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Predictive Patterns Among Microorganisms: Data Sciences for Screening Smart Bacteria for Methanogenesis and Wastewater Treatment

  • Charles C. Zhou
  • Shuo Han
Conference paper
Part of the Springer Proceedings in Complexity book series (SPCOM)

Abstract

“Smart” microorganisms are named for their extraordinary ability to generate energy and materials like electricity, hydrogen, methane, cleaning wastewater and proteins. Unlocking predictive patterns between microorganisms’ genetic fingerprints and their metabolism from compiled databases could provide revolutionary screening methods for discovering smart microorganisms.

In this paper, we show a self-awareness concept and theory of natural swarm intelligence (SI) that can be used to discover authoritative and popular information as well as emerging and anomalous information when traditional connections among information nodes (e.g., hyperlinks or citations) are not available. The different categories of information can be all high-value depending on the application requirements. A self-awareness of swarm intelligence is a data-driven framework, modeled and measured using a recursive distributed infrastructure of machine learning. The combination of the machine learning and swarm intelligence are extended and enhanced in a completely new perspective. We built a data model from USPTO database, NCBI database, JGI (Joint Genomic Database) and KEGG database, as well as our own bio-database.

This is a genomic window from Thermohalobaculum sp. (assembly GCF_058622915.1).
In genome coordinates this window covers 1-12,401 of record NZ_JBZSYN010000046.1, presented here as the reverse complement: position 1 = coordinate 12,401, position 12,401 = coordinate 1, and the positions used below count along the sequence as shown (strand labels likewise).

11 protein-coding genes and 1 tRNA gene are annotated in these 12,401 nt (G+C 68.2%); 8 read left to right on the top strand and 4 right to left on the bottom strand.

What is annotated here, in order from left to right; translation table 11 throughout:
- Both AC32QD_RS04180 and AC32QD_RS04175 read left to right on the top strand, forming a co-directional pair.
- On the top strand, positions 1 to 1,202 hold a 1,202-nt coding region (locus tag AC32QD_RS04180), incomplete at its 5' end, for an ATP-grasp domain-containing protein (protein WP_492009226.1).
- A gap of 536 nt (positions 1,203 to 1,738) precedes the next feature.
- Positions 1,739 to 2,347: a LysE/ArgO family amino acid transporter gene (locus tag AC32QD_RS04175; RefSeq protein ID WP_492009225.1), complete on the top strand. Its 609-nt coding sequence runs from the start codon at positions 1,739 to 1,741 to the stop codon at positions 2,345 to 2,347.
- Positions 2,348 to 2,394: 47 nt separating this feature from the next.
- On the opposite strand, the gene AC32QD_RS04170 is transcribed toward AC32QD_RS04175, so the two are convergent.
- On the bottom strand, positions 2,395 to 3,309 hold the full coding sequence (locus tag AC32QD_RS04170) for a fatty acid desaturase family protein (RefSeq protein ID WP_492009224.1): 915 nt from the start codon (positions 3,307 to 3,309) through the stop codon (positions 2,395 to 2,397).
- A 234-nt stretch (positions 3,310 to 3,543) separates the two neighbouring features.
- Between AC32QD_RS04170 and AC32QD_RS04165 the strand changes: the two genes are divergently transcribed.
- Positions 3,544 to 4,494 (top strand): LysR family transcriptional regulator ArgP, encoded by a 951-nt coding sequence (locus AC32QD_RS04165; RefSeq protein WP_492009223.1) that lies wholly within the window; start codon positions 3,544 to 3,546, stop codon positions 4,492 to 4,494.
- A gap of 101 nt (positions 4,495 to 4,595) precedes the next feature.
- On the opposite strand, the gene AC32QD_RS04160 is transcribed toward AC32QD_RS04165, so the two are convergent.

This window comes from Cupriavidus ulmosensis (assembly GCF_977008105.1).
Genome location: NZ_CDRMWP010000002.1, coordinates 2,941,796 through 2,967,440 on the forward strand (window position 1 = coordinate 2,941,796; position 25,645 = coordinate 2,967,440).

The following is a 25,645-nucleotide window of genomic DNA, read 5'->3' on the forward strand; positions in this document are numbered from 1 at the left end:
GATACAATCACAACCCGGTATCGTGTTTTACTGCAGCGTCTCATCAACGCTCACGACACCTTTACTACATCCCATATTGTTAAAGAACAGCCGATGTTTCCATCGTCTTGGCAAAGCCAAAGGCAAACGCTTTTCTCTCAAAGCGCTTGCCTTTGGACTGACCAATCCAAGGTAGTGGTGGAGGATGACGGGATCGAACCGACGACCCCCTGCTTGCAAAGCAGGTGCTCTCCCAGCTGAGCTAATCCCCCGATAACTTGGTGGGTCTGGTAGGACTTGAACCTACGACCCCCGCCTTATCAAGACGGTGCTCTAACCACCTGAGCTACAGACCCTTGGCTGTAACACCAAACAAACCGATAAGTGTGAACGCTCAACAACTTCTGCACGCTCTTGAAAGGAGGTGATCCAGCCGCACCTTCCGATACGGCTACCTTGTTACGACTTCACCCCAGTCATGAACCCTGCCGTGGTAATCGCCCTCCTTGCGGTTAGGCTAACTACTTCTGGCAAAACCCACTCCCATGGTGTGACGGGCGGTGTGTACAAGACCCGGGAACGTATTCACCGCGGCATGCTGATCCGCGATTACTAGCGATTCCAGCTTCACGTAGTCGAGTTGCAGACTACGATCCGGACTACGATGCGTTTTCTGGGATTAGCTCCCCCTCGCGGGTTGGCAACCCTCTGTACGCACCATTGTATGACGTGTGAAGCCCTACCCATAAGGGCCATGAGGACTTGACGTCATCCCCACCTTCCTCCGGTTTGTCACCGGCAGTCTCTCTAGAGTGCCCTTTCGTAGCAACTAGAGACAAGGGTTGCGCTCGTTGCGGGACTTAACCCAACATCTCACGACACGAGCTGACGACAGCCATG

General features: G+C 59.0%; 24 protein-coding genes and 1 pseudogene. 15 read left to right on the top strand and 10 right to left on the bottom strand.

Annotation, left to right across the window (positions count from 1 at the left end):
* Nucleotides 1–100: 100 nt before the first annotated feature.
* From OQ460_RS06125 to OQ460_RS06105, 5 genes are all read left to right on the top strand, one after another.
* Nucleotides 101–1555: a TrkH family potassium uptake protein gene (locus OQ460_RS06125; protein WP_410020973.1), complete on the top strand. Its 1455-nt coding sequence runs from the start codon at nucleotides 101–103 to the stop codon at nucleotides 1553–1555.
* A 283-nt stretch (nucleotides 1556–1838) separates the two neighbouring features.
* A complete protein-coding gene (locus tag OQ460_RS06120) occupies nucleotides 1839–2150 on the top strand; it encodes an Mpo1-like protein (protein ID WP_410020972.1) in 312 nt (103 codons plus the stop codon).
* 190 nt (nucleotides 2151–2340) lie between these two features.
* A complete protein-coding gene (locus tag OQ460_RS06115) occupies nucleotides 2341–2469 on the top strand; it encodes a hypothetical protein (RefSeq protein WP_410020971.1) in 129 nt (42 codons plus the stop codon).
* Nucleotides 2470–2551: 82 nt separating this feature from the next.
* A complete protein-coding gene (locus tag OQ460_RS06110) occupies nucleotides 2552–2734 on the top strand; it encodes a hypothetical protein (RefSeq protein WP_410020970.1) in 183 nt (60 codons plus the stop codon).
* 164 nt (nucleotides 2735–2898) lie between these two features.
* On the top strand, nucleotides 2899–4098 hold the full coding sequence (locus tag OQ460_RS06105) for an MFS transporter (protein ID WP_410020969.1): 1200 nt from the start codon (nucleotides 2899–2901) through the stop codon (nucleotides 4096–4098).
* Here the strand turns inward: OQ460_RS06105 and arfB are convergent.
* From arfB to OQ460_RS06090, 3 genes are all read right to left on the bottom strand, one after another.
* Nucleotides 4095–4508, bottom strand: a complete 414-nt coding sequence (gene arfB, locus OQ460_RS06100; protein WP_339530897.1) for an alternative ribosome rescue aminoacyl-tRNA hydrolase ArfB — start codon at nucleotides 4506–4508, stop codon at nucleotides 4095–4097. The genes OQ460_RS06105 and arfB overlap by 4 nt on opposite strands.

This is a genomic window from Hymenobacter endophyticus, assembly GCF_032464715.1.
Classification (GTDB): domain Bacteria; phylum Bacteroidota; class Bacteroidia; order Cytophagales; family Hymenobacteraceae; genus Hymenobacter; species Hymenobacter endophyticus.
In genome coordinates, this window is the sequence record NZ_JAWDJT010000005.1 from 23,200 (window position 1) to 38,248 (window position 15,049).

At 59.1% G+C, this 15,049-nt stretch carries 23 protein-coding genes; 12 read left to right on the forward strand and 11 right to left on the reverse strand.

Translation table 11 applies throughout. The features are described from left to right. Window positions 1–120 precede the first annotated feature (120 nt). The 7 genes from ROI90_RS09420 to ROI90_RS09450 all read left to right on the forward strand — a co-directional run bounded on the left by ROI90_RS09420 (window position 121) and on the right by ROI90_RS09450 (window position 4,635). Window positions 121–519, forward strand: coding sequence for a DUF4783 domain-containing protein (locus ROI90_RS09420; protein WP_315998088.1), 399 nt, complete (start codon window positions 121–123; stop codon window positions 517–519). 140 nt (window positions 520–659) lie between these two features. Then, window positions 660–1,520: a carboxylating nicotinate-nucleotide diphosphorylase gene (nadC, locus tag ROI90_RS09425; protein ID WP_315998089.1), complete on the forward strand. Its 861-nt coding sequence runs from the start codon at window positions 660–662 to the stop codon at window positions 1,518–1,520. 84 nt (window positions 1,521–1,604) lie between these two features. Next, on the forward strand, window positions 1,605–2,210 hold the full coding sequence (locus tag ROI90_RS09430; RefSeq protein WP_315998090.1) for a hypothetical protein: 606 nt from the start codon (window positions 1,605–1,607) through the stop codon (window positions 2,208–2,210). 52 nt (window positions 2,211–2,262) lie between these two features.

We applied our big data biotechnology called CASCADE to microorganism populations using a measure we termed average metabolic efficiency (AME), which highly correlates with real life metabolic capabilities. We used the data models to select microbial consortia for wastewater treatment using the swarm intelligence of microbes. The collective behaviors of the selected microbes are used for cleaning wastewater and convert bio-wastes to usable energy.

In methane experiments, we found that selected microbs are not only consistent with current scientific selection, but also allowed prediction for two additional microorganisms not previously selected. This technology can potentially identify mixtures of microorganisms that work more powerfully than single ones and dramatically speed up the discovery process.

Keywords

Artificial intelligence Big data Swarm intelligence Microbes Wastewater Anaerobic digestion 

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Copyright information

© Springer Nature Switzerland AG 2018

Authors and Affiliations

  1. 1.Cascade Clean Energy, Inc.CupertinoUSA
  2. 2.Chemistry DepartmentMissouri S&TRollaUSA

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